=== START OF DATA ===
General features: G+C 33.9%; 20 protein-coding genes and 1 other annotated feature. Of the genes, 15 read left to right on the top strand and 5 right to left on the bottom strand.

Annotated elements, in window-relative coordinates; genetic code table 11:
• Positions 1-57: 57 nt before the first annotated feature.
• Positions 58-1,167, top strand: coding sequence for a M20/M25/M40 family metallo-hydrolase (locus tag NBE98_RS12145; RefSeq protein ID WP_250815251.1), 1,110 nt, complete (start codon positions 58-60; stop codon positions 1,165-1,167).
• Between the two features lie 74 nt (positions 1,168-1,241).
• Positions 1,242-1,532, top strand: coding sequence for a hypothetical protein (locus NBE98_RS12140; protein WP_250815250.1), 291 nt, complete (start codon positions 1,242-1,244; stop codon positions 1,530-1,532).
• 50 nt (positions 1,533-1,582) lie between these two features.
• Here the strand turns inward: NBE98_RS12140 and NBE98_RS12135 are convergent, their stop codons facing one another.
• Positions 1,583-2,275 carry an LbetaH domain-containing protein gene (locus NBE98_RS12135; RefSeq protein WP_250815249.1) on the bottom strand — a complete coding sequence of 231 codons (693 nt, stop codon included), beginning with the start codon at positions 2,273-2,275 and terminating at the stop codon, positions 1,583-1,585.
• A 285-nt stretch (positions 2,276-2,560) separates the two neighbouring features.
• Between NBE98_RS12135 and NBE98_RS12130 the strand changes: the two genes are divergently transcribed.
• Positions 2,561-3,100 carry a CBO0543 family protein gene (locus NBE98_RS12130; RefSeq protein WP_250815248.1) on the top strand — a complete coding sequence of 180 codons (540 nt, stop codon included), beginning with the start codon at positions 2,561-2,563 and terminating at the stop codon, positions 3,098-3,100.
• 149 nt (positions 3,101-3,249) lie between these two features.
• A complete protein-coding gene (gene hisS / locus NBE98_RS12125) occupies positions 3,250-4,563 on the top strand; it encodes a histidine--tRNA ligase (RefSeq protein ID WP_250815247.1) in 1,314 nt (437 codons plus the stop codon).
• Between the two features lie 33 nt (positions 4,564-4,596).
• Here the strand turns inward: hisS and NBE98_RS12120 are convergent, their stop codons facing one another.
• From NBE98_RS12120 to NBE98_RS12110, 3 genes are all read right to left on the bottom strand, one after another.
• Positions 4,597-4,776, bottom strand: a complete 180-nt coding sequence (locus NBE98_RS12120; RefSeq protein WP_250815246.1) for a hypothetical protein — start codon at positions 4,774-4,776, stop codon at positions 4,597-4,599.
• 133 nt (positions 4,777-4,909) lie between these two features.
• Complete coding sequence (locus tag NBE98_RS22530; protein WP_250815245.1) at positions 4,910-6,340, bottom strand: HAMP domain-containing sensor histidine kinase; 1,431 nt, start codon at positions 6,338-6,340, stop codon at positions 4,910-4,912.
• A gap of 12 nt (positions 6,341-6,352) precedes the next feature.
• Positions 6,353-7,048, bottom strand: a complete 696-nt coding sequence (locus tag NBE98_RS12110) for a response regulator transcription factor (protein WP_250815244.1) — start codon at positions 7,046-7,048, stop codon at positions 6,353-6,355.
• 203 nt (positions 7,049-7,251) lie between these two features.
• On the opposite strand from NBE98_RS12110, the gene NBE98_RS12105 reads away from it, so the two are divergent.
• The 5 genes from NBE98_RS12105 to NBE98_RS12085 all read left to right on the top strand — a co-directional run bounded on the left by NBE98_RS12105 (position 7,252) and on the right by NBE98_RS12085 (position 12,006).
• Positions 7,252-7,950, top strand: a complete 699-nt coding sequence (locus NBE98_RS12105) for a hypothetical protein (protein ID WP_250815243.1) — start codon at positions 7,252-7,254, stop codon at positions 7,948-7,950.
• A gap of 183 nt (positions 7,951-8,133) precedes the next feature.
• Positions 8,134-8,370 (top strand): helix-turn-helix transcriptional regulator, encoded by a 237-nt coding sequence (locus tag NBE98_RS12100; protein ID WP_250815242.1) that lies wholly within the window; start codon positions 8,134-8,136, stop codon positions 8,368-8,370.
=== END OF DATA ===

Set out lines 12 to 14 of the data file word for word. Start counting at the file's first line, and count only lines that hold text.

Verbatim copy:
• Positions 2,561-3,100 carry a CBO0543 family protein gene (locus NBE98_RS12130; RefSeq protein WP_250815248.1) on the top strand — a complete coding sequence of 180 codons (540 nt, stop codon included), beginning with the start codon at positions 2,561-2,563 and terminating at the stop codon, positions 3,098-3,100.
• 149 nt (positions 3,101-3,249) lie between these two features.
• A complete protein-coding gene (gene hisS / locus NBE98_RS12125) occupies positions 3,250-4,563 on the top strand; it encodes a histidine--tRNA ligase (RefSeq protein ID WP_250815247.1) in 1,314 nt (437 codons plus the stop codon).